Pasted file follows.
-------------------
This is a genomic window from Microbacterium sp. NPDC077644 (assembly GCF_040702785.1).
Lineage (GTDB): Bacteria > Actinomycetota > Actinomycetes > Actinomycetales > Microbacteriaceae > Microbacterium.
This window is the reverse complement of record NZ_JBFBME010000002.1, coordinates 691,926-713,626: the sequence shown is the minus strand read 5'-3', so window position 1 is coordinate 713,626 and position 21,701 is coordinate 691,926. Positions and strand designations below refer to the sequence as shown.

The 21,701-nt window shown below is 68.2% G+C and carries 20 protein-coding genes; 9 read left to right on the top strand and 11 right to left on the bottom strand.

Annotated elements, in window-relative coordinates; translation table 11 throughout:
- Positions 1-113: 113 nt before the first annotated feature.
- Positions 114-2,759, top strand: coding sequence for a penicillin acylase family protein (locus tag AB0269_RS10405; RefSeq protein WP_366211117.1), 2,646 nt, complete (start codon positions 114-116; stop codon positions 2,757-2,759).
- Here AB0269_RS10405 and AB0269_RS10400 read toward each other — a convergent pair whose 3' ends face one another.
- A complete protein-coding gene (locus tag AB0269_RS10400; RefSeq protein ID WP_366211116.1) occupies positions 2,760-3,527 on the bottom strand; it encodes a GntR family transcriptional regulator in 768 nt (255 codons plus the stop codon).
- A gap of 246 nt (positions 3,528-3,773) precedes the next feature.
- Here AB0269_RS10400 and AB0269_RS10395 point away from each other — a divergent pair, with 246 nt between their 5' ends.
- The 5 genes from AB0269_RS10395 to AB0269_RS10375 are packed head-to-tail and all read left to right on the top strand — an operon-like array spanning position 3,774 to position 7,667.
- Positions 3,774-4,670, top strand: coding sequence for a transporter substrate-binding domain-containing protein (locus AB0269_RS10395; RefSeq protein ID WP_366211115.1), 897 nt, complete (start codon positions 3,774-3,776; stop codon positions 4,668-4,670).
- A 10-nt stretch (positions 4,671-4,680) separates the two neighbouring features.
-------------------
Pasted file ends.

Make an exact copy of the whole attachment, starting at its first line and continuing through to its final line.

This is a genomic window from Microbacterium sp. NPDC077644 (assembly GCF_040702785.1).
Lineage (GTDB): Bacteria > Actinomycetota > Actinomycetes > Actinomycetales > Microbacteriaceae > Microbacterium.
This window is the reverse complement of record NZ_JBFBME010000002.1, coordinates 691,926-713,626: the sequence shown is the minus strand read 5'-3', so window position 1 is coordinate 713,626 and position 21,701 is coordinate 691,926. Positions and strand designations below refer to the sequence as shown.

The 21,701-nt window shown below is 68.2% G+C and carries 20 protein-coding genes; 9 read left to right on the top strand and 11 right to left on the bottom strand.

Annotated elements, in window-relative coordinates; translation table 11 throughout:
- Positions 1-113: 113 nt before the first annotated feature.
- Positions 114-2,759, top strand: coding sequence for a penicillin acylase family protein (locus tag AB0269_RS10405; RefSeq protein WP_366211117.1), 2,646 nt, complete (start codon positions 114-116; stop codon positions 2,757-2,759).
- Here AB0269_RS10405 and AB0269_RS10400 read toward each other — a convergent pair whose 3' ends face one another.
- A complete protein-coding gene (locus tag AB0269_RS10400; RefSeq protein ID WP_366211116.1) occupies positions 2,760-3,527 on the bottom strand; it encodes a GntR family transcriptional regulator in 768 nt (255 codons plus the stop codon).
- A gap of 246 nt (positions 3,528-3,773) precedes the next feature.
- Here AB0269_RS10400 and AB0269_RS10395 point away from each other — a divergent pair, with 246 nt between their 5' ends.
- The 5 genes from AB0269_RS10395 to AB0269_RS10375 are packed head-to-tail and all read left to right on the top strand — an operon-like array spanning position 3,774 to position 7,667.
- Positions 3,774-4,670, top strand: coding sequence for a transporter substrate-binding domain-containing protein (locus AB0269_RS10395; RefSeq protein ID WP_366211115.1), 897 nt, complete (start codon positions 3,774-3,776; stop codon positions 4,668-4,670).
- A 10-nt stretch (positions 4,671-4,680) separates the two neighbouring features.